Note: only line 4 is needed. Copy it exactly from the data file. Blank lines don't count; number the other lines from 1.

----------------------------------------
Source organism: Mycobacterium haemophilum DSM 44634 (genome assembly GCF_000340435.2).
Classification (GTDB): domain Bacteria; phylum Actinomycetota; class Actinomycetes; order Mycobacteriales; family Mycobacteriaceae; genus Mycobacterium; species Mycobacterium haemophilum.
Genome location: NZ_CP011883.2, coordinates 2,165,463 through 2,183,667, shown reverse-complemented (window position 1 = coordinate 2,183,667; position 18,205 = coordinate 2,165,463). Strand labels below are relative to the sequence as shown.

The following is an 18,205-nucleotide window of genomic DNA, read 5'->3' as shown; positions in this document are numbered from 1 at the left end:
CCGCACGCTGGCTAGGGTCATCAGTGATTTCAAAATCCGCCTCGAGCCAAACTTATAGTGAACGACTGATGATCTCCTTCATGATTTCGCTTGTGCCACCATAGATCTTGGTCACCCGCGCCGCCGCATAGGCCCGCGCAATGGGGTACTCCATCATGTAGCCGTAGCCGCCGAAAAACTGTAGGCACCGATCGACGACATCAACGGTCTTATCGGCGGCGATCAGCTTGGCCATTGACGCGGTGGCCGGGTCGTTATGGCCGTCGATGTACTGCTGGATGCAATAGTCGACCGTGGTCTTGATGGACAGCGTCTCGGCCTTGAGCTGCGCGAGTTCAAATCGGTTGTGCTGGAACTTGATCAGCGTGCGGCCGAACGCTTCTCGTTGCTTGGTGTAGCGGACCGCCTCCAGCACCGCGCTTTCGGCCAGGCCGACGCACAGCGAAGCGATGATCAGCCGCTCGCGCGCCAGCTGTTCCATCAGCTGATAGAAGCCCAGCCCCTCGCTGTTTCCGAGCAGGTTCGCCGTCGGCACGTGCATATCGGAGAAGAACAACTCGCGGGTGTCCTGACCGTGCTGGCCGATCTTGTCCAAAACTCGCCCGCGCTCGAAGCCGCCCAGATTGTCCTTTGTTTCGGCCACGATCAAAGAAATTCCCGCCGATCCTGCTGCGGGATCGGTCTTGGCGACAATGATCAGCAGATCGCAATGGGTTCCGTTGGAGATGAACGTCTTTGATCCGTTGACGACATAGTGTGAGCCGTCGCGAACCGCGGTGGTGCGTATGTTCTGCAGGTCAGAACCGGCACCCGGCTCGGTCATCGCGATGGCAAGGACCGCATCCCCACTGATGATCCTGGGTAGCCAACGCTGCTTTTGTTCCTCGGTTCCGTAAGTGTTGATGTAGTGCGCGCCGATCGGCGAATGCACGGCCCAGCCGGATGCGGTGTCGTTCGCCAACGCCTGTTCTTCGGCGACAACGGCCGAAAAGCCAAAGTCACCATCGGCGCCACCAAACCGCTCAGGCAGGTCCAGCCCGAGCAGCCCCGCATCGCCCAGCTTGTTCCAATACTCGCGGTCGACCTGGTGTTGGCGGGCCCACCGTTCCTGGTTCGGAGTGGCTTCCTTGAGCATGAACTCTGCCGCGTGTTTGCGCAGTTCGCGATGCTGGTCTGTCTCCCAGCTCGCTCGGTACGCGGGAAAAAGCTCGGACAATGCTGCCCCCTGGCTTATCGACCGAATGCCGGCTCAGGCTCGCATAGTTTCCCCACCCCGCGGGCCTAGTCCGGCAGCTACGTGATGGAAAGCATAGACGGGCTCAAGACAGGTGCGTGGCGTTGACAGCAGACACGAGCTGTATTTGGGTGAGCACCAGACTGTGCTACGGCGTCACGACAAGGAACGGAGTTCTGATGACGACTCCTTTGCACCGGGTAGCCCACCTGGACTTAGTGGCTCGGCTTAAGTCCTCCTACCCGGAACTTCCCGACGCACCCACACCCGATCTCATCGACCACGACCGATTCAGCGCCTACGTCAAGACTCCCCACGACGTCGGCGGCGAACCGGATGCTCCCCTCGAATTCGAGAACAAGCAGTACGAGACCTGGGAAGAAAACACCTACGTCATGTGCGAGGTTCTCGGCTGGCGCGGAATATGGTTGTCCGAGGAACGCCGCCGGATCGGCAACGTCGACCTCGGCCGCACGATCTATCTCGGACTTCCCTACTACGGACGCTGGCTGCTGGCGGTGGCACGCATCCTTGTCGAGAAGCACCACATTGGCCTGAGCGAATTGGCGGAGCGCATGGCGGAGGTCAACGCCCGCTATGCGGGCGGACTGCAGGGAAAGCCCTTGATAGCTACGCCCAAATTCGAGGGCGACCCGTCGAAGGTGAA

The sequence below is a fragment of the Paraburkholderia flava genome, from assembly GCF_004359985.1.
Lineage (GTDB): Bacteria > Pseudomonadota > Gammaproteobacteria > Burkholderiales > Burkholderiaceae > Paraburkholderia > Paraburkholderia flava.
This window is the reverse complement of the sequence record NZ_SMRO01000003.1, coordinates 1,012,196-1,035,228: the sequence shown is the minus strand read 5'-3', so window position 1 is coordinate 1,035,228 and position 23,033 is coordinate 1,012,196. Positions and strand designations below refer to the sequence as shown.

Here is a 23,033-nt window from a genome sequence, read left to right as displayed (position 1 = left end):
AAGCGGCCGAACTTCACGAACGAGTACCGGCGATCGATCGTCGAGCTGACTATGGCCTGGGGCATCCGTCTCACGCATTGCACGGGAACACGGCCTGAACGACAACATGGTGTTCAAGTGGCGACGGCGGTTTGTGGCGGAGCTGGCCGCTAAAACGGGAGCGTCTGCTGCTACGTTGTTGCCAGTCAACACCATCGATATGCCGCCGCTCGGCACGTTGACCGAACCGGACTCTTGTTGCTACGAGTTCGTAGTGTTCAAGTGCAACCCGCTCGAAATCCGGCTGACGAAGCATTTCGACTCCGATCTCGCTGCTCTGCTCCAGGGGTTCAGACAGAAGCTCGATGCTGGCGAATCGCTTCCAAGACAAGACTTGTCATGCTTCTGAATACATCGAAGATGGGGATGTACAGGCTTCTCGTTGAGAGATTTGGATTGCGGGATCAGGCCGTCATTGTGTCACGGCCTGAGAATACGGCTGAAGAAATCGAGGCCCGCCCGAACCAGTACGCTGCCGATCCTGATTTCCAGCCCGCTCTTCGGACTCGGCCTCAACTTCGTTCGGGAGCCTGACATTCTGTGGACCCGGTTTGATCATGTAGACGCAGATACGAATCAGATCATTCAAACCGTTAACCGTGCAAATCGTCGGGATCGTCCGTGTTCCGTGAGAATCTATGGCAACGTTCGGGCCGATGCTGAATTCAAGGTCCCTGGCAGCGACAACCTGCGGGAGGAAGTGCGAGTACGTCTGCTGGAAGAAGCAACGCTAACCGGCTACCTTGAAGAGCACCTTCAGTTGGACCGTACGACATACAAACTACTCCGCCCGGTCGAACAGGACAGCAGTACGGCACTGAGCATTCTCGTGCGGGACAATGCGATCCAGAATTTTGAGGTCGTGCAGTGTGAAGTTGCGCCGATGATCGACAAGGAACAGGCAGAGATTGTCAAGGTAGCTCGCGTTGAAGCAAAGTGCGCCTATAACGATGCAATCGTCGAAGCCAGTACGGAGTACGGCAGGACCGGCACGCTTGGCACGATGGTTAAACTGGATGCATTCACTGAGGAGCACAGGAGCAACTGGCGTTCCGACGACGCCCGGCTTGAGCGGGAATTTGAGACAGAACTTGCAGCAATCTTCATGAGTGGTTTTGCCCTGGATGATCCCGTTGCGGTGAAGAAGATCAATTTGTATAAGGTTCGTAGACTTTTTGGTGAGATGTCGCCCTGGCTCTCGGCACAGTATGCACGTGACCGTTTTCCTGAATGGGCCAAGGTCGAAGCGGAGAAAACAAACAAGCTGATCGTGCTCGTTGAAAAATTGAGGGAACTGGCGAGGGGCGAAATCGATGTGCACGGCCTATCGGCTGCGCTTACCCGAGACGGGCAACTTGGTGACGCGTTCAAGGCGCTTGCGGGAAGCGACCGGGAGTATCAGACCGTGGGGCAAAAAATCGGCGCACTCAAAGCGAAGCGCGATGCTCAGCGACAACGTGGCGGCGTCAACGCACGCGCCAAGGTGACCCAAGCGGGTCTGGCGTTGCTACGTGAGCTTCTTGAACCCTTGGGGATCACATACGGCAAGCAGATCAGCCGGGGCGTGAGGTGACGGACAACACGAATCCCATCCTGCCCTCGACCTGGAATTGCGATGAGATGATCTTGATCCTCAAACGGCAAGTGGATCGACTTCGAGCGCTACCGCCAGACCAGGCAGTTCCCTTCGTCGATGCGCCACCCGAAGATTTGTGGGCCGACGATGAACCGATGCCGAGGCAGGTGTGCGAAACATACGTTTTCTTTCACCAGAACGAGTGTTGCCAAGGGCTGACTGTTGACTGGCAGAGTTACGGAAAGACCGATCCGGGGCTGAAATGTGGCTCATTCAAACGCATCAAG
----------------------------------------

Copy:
The following is an 18,205-nucleotide window of genomic DNA, read 5'->3' as shown; positions in this document are numbered from 1 at the left end: